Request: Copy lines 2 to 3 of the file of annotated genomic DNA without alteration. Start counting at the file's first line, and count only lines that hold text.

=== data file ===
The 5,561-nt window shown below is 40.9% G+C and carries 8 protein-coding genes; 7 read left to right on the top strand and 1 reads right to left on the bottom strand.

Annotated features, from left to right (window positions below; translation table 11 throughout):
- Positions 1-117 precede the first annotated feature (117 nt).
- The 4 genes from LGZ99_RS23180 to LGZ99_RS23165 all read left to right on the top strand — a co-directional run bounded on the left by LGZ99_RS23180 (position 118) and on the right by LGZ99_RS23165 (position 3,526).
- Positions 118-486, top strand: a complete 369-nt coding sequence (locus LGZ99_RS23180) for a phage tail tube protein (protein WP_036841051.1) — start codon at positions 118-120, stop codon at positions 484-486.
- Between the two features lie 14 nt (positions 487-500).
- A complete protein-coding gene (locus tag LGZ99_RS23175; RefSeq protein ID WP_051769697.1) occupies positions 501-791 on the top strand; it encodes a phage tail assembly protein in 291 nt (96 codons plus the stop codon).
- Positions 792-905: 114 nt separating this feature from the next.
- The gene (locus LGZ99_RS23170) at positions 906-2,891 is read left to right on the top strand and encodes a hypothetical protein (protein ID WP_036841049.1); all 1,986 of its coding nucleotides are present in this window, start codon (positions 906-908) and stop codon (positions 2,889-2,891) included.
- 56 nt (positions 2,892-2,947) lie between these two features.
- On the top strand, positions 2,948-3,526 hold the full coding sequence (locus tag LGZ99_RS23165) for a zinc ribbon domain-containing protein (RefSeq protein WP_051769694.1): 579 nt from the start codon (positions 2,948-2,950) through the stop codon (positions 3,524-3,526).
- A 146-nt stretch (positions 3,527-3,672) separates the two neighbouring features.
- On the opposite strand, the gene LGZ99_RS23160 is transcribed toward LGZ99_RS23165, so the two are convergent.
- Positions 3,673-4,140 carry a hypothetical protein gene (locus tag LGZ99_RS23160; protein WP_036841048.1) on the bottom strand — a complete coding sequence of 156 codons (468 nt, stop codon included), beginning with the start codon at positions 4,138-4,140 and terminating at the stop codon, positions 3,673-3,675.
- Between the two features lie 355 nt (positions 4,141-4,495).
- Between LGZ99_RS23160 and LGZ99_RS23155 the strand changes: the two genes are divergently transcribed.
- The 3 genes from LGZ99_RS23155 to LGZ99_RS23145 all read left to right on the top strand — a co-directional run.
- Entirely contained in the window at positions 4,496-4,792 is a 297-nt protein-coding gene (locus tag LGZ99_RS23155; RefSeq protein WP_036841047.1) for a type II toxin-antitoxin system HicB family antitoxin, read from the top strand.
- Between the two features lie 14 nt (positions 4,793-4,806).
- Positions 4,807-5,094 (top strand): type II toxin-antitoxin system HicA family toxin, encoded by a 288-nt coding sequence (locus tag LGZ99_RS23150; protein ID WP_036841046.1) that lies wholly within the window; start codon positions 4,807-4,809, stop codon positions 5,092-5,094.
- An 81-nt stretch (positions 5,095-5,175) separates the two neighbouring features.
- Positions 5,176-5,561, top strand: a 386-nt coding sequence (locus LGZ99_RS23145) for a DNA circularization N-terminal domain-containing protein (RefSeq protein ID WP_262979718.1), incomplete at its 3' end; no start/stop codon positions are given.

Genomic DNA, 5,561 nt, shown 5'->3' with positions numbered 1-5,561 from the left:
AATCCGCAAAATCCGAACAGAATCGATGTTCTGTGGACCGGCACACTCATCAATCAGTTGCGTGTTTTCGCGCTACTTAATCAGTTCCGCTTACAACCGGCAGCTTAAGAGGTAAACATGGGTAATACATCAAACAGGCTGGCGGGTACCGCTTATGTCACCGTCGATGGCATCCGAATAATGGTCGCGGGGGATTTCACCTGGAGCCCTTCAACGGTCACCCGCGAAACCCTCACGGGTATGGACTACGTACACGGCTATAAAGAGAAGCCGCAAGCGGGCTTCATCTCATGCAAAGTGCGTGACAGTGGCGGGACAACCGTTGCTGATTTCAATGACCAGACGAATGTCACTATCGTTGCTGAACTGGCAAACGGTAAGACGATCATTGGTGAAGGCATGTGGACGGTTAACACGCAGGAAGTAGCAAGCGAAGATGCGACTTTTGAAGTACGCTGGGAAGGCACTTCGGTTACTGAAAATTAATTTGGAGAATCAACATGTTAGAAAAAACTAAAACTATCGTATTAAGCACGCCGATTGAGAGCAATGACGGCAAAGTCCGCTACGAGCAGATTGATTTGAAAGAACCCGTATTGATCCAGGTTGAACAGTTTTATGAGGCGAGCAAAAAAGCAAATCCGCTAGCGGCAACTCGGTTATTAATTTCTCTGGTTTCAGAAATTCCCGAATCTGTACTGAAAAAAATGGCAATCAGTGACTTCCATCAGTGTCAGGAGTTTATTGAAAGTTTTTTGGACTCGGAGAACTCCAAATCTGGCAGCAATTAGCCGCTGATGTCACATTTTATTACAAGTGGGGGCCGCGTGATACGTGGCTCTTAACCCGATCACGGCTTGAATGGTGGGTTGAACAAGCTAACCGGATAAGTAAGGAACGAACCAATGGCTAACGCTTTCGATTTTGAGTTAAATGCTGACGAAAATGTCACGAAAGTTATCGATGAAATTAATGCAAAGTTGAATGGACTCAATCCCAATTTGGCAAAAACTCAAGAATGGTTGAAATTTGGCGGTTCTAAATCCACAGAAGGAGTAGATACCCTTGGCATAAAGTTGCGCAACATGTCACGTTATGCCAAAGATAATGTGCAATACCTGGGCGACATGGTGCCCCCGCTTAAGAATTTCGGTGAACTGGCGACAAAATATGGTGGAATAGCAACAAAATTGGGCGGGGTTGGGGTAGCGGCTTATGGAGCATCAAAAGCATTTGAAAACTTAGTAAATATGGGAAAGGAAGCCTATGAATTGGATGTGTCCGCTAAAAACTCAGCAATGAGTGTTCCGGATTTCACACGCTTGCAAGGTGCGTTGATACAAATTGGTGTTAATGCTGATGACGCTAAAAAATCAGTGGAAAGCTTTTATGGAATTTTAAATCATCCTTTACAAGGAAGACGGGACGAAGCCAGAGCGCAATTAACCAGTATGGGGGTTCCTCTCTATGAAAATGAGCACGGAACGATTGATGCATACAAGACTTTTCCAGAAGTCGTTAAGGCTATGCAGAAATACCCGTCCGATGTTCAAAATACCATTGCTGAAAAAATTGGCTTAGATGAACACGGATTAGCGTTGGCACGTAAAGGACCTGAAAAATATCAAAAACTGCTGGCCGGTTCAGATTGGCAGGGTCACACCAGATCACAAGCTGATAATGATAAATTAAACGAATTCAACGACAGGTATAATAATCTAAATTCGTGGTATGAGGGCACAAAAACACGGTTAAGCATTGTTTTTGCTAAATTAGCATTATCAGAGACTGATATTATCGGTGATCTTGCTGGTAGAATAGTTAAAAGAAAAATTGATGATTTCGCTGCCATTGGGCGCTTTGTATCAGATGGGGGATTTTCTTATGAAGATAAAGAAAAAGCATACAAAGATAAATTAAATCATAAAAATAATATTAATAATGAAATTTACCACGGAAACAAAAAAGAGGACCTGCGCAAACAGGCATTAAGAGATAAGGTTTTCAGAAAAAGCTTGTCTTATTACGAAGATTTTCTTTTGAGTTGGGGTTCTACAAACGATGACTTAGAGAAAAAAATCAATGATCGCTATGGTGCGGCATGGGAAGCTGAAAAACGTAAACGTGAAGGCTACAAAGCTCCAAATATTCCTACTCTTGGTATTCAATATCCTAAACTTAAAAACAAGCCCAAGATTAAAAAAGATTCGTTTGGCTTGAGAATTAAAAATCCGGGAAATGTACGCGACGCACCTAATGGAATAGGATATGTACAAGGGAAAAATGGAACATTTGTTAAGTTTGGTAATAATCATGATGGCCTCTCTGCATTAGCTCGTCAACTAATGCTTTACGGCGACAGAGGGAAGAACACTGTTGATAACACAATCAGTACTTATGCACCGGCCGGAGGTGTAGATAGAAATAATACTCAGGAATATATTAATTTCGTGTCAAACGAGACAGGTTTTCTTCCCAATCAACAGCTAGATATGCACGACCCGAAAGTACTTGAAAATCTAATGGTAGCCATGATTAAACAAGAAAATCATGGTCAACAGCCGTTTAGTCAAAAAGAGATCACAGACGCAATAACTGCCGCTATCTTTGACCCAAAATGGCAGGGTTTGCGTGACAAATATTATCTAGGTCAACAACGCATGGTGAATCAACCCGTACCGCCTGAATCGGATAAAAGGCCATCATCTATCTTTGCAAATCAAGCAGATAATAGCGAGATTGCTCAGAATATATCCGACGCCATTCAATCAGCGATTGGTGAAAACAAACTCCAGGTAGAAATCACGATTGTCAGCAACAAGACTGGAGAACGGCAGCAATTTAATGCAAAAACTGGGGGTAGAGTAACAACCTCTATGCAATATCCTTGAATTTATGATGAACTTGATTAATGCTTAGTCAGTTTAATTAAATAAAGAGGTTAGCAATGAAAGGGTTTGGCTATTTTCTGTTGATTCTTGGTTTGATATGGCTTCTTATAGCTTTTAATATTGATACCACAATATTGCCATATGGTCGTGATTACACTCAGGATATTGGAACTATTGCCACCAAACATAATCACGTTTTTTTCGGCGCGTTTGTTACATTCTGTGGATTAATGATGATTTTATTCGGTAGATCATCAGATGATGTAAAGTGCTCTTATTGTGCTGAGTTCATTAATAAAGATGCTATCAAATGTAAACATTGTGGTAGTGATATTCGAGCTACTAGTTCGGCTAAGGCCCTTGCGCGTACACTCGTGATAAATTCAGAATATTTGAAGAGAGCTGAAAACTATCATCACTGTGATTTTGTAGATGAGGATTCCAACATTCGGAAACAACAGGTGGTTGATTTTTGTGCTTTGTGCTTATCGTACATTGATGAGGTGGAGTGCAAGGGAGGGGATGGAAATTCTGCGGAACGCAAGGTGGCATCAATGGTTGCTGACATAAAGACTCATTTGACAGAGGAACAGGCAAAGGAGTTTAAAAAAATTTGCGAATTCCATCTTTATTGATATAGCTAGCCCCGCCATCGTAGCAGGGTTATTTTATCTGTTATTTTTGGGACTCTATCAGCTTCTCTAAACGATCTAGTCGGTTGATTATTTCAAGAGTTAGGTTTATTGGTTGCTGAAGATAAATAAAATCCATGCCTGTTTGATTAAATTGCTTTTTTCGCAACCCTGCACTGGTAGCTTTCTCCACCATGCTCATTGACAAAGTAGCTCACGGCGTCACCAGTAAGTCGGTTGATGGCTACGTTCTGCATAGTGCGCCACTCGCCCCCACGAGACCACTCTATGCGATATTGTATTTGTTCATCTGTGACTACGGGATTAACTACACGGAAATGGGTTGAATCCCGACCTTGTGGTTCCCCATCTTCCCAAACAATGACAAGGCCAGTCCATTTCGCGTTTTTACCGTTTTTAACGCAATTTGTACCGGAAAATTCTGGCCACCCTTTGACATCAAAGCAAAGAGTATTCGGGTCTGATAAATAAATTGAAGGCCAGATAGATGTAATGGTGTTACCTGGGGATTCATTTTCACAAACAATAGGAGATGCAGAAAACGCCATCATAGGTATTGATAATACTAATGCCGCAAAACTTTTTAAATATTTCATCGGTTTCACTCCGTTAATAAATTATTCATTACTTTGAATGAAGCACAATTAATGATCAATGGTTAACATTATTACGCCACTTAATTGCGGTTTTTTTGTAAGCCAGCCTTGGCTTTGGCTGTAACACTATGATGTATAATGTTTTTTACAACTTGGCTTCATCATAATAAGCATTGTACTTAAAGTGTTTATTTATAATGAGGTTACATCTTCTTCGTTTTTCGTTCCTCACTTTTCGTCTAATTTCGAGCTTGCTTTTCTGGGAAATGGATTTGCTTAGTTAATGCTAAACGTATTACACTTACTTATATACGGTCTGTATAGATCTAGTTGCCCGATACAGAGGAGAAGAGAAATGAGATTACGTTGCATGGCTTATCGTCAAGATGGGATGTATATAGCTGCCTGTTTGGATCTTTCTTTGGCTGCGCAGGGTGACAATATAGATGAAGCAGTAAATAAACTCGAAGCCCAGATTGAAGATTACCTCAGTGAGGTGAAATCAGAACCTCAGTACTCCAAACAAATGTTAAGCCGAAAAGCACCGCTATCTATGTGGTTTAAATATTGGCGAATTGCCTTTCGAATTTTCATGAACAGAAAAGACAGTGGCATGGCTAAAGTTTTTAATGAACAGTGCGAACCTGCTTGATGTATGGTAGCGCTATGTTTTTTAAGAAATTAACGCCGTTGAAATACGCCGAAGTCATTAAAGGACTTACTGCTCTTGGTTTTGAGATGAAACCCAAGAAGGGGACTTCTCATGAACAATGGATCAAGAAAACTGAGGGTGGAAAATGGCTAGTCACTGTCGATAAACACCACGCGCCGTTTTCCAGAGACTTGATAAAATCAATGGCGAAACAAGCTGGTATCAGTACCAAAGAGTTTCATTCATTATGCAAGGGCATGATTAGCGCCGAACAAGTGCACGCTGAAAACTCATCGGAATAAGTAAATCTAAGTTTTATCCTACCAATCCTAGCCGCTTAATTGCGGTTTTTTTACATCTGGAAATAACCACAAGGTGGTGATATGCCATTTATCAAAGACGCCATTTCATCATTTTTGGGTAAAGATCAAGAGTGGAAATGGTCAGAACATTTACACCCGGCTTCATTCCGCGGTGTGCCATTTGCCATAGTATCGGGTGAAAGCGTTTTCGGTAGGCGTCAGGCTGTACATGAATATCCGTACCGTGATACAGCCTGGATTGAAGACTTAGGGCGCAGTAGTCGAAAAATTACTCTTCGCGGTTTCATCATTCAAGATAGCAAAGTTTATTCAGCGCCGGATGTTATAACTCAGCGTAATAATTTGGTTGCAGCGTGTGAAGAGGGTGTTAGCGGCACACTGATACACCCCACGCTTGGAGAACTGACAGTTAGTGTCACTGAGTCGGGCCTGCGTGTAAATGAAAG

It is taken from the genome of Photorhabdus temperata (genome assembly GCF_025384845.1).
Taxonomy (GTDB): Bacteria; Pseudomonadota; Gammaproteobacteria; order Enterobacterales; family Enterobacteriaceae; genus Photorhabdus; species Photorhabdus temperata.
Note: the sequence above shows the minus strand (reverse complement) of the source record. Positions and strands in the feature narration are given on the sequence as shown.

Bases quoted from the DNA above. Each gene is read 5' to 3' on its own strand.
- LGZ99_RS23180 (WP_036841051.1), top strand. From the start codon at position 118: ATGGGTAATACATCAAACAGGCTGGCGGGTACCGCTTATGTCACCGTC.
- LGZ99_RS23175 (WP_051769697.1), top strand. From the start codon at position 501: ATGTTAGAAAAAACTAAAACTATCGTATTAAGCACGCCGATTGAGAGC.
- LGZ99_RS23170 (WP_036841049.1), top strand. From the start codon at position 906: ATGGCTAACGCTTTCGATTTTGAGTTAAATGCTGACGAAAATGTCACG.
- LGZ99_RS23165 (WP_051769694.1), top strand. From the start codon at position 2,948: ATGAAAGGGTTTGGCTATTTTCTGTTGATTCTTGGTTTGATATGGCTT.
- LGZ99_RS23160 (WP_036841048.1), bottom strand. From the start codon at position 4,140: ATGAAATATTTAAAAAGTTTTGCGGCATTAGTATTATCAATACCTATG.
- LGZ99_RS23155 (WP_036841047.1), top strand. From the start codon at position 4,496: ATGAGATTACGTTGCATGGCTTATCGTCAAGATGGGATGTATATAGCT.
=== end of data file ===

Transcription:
Annotated features, from left to right (window positions below; translation table 11 throughout):
- Positions 1-117 precede the first annotated feature (117 nt).